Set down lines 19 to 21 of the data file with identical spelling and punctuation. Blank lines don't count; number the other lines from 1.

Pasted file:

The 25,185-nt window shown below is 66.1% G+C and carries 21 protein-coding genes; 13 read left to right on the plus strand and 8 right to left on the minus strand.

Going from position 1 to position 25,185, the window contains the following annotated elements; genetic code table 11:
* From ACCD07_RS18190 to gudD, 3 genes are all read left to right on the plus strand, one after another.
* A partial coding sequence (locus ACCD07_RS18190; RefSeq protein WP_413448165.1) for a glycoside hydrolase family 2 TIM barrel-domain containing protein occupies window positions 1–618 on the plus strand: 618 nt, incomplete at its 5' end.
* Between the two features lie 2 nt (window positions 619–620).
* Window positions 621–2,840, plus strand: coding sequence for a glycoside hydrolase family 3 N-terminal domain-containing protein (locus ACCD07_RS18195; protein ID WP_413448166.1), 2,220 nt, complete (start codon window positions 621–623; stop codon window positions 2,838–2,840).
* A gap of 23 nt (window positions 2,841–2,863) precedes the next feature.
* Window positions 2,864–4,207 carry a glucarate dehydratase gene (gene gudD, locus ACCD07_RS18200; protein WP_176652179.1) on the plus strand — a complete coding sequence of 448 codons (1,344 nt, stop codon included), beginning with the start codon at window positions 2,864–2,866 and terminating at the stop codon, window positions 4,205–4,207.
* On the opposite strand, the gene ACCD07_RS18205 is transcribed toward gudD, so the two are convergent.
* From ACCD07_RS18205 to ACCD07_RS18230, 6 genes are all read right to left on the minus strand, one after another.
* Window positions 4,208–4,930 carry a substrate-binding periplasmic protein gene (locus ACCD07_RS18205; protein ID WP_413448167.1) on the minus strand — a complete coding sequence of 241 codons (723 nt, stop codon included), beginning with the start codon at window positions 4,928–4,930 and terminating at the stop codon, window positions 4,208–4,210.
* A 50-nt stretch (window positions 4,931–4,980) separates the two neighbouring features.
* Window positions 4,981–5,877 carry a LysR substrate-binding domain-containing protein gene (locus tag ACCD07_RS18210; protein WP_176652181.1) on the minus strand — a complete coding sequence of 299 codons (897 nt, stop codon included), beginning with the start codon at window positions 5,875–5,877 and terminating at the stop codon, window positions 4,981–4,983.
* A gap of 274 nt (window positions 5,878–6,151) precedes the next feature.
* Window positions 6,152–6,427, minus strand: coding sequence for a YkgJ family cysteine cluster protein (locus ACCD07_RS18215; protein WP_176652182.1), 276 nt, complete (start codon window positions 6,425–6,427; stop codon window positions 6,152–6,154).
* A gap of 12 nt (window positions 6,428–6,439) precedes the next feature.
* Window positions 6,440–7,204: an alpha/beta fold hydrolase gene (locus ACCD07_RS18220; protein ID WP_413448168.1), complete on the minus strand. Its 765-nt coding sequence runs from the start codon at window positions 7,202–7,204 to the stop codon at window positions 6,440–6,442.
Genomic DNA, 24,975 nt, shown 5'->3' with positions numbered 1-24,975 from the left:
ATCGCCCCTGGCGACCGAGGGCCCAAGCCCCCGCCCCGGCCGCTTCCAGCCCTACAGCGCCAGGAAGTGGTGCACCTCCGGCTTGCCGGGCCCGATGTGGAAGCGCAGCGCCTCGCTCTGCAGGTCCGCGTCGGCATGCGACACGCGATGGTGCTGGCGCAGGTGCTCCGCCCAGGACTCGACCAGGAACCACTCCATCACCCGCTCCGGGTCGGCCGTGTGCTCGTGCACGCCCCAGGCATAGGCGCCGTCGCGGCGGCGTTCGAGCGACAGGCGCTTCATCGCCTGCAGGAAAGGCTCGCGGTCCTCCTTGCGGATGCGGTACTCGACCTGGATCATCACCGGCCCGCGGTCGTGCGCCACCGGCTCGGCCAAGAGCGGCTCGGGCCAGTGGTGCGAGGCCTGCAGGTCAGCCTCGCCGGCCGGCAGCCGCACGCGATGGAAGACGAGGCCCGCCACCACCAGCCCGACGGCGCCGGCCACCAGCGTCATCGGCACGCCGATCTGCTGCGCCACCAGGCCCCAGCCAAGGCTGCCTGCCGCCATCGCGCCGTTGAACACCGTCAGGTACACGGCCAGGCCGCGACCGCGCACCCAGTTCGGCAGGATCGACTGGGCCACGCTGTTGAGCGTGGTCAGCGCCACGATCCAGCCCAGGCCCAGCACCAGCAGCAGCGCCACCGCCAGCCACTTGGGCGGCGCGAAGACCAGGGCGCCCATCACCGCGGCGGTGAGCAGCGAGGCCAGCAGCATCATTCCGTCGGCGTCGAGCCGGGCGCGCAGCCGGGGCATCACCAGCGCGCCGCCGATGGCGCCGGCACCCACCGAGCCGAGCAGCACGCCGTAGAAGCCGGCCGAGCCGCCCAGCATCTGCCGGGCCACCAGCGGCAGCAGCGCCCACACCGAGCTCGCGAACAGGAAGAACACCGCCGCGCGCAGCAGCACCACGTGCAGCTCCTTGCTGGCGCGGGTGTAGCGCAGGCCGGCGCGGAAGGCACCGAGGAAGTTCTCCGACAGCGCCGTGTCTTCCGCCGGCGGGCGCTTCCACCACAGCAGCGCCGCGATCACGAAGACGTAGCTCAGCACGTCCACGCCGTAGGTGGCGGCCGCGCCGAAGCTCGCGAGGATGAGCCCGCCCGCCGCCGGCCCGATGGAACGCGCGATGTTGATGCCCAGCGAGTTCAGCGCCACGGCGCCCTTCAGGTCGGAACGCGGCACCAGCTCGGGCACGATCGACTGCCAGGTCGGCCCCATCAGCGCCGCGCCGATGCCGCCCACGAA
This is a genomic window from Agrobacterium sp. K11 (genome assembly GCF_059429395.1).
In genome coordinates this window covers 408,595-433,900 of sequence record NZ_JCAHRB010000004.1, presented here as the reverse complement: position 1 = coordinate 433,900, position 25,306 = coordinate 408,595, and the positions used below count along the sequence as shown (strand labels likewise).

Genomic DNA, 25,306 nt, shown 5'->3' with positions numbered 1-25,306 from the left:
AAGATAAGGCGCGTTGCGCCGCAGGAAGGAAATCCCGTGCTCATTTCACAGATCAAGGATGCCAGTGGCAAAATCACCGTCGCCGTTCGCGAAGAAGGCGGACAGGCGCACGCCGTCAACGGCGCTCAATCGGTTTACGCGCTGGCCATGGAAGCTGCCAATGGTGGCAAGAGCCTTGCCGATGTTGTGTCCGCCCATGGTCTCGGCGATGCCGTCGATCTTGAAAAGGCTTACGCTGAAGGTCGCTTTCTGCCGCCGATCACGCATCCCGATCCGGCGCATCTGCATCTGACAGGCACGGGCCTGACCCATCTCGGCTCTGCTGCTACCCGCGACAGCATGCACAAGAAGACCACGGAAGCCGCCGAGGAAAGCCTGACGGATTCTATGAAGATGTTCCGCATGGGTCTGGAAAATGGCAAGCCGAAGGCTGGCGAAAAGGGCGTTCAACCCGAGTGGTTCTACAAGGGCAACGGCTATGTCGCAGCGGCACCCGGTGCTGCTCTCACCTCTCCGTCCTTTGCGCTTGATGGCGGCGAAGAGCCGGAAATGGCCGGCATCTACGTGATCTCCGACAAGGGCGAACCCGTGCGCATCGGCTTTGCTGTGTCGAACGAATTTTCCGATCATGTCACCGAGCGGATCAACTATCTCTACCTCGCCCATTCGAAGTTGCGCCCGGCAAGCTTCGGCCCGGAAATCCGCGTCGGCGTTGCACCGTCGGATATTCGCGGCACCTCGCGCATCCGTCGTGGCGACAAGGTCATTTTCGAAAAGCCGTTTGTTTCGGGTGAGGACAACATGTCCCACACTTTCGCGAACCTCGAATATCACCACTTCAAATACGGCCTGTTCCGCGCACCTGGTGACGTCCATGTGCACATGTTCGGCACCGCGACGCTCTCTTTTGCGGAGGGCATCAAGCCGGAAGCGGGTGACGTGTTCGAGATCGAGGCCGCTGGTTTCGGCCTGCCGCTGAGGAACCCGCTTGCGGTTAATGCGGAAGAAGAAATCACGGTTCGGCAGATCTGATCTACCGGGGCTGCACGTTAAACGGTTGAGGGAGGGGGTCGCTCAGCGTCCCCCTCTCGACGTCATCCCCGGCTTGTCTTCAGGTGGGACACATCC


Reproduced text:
ATCGCCCCTGGCGACCGAGGGCCCAAGCCCCCGCCCCGGCCGCTTCCAGCCCTACAGCGCCAGGAAGTGGTGCACCTCCGGCTTGCCGGGCCCGATGTGGAAGCGCAGCGCCTCGCTCTGCAGGTCCGCGTCGGCATGCGACACGCGATGGTGCTGGCGCAGGTGCTCCGCCCAGGACTCGACCAGGAACCACTCCATCACCCGCTCCGGGTCGGCCGTGTGCTCGTGCACGCCCCAGGCATAGGCGCCGTCGCGGCGGCGTTCGAGCGACAGGCGCTTCATCGCCTGCAGGAAAGGCTCGCGGTCCTCCTTGCGGATGCGGTACTCGACCTGGATCATCACCGGCCCGCGGTCGTGCGCCACCGGCTCGGCCAAGAGCGGCTCGGGCCAGTGGTGCGAGGCCTGCAGGTCAGCCTCGCCGGCCGGCAGCCGCACGCGATGGAAGACGAGGCCCGCCACCACCAGCCCGACGGCGCCGGCCACCAGCGTCATCGGCACGCCGATCTGCTGCGCCACCAGGCCCCAGCCAAGGCTGCCTGCCGCCATCGCGCCGTTGAACACCGTCAGGTACACGGCCAGGCCGCGACCGCGCACCCAGTTCGGCAGGATCGACTGGGCCACGCTGTTGAGCGTGGTCAGCGCCACGATCCAGCCCAGGCCCAGCACCAGCAGCAGCGCCACCGCCAGCCACTTGGGCGGCGCGAAGACCAGGGCGCCCATCACCGCGGCGGTGAGCAGCGAGGCCAGCAGCATCATTCCGTCGGCGTCGAGCCGGGCGCGCAGCCGGGGCATCACCAGCGCGCCGCCGATGGCGCCGGCACCCACCGAGCCGAGCAGCACGCCGTAGAAGCCGGCCGAGCCGCCCAGCATCTGCCGGGCCACCAGCGGCAGCAGCGCCCACACCGAGCTCGCGAACAGGAAGAACACCGCCGCGCGCAGCAGCACCACGTGCAGCTCCTTGCTGGCGCGGGTGTAGCGCAGGCCGGCGCGGAAGGCACCGAGGAAGTTCTCCGACAGCGCCGTGTCTTCCGCCGGCGGGCGCTTCCACCACAGCAGCGCCGCGATCACGAAGACGTAGCTCAGCACGTCCACGCCGTAGGTGGCGGCCGCGCCGAAGCTCGCGAGGATGAGCCCGCCCGCCGCCGGCCCGATGGAACGCGCGATGTTGATGCCCAGCGAGTTCAGCGCCACGGCGCCCTTCAGGTCGGAACGCGGCACCAGCTCGGGCACGATCGACTGCCAGGTCGGCCCCATCAGCGCCGCGCCGATGCCGCCCACGAA
This is a genomic window from Agrobacterium sp. K11 (genome assembly GCF_059429395.1).
In genome coordinates this window covers 408,595-433,900 of sequence record NZ_JCAHRB010000004.1, presented here as the reverse complement: position 1 = coordinate 433,900, position 25,306 = coordinate 408,595, and the positions used below count along the sequence as shown (strand labels likewise).